SEATTLE — Mark Thursday and Friday, Nov. 18-19, on your calendar. You may want to plan a lunar eclipse party in Washington and watch the full frost moon turn red. It’s an overnight party, so get your paid time-off requests in — you may not want to drag your tired self to work.
It’s a partial eclipse visible here and throughout North America. It’s going to be an impressive event, lasting 3 hours, 28 minutes and 23 seconds. That will make it the longest lunar eclipse of the 21st century, according to NASA.
And in practical terms, it’s almost a total eclipse.
Usually, light from the sun paints the face of the moon a grayish-white. But when the eclipse peaks around 1 a.m. Pacific Time on the 19th, our planet will block 98 percent of the sun’s light from reaching the moon’s surface, washing it in a reddish hue.
A partial lunar eclipse occurs when the moon passes through Earth’s partial shadow, or penumbra, and only a portion of it passes through the darkest shadow, or umbra.
A total or nearly total lunar eclipse often is called a “blood moon” for this reason. The November full moon, with or without an eclipse, is also called the full frost moon, sometimes called a full beaver or dark moon. All were terms used by Native American tribes, who gave distinctive names to the moons to mark the season. The frost moon is the last full moon of autumn.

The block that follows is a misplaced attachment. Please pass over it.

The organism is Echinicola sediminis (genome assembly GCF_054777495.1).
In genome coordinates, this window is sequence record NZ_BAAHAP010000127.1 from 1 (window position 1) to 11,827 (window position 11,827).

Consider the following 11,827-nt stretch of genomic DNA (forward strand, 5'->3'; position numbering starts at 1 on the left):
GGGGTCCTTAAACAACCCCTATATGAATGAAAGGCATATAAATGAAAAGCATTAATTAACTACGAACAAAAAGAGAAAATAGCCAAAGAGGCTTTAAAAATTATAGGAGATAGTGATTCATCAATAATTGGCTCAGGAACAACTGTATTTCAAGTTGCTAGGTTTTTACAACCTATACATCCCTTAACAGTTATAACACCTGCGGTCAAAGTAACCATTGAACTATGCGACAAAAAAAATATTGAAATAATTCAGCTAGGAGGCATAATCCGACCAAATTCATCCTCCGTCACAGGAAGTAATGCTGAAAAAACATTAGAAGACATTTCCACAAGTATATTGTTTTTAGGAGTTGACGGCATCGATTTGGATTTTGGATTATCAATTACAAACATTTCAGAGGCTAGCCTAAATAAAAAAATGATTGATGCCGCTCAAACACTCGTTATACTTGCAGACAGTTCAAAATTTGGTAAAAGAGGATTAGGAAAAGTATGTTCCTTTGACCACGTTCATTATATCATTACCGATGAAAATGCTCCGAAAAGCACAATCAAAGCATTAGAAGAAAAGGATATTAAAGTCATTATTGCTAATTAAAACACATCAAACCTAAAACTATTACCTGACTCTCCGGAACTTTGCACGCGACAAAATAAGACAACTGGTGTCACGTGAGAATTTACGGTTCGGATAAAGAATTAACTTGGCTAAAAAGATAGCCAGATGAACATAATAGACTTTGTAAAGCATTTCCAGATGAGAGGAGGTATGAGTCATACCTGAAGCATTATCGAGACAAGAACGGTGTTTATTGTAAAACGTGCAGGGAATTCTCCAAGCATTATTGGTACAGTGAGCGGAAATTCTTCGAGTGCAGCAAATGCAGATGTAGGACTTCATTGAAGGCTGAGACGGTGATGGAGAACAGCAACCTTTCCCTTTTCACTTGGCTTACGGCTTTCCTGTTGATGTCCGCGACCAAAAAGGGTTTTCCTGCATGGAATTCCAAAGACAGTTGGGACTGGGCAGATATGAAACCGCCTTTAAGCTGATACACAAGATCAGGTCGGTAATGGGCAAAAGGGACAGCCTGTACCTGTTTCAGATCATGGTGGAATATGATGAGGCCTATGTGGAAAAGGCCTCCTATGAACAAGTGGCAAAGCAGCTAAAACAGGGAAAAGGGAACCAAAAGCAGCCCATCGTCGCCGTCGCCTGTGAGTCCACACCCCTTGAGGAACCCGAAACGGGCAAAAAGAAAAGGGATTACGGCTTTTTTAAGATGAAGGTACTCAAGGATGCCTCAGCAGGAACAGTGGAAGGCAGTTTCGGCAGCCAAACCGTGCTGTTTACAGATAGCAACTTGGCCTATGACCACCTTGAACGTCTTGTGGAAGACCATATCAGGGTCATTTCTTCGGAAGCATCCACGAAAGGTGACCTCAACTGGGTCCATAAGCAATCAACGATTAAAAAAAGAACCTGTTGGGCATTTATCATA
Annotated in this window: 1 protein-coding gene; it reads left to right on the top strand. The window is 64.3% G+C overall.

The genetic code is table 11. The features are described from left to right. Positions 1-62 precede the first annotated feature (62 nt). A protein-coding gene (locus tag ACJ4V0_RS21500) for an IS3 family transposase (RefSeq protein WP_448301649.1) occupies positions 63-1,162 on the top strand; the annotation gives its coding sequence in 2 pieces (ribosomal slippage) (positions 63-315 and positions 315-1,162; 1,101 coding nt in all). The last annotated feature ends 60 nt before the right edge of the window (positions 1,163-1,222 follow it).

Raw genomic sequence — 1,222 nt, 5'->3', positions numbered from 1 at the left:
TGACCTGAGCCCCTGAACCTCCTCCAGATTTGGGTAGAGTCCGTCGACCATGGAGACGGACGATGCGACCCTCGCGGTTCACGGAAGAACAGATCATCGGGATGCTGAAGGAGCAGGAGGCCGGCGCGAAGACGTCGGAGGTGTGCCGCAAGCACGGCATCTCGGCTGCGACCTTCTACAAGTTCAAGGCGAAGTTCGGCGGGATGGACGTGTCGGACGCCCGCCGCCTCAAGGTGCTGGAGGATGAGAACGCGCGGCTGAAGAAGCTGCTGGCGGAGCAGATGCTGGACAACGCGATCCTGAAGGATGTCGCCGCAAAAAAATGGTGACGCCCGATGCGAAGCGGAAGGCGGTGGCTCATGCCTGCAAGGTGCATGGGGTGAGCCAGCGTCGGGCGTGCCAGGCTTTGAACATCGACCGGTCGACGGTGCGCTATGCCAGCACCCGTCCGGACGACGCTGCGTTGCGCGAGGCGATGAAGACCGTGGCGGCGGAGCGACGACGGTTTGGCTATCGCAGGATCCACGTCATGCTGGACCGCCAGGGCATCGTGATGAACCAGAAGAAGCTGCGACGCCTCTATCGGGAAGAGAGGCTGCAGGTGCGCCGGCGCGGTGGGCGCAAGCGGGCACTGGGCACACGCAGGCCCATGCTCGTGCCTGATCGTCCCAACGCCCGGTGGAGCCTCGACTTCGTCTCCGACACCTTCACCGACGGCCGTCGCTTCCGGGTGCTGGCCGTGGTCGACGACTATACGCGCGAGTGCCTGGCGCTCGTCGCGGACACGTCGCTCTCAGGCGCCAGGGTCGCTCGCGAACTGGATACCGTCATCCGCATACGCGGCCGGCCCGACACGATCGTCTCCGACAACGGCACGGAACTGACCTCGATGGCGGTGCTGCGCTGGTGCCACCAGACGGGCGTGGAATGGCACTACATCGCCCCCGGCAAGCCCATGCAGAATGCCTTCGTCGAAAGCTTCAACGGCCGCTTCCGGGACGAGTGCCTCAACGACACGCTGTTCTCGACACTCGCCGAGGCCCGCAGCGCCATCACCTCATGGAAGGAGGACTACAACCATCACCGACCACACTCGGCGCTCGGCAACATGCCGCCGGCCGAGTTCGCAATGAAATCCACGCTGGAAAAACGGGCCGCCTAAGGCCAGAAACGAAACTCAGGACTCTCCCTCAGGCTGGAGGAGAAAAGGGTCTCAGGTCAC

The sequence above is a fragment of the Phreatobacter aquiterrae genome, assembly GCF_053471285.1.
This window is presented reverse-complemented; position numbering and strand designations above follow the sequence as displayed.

- Eastern: 2-4 a.m. Nov. 19
- Central: 1-3 a.m. Nov. 19
- Mountain: Midnight-2 a.m., Nov. 19
- Pacific: 11 p.m. Nov. 18-1 a.m. Nov. 19
You don’t need any special equipment to see it. All you need to do is walk outside and look up.
If it’s cloudy (and there’s a big chance of that, given how Washington falls are) or inconvenient to stay up and watch the eclipse, you can watch a livestream of the lunar eclipse.
This month’s eclipse will be visible throughout most of North America, as well as eastern Russia, Japan, the Pacific Ocean, Mexico, Central America and parts of western South America.
Source: Bellevue Patch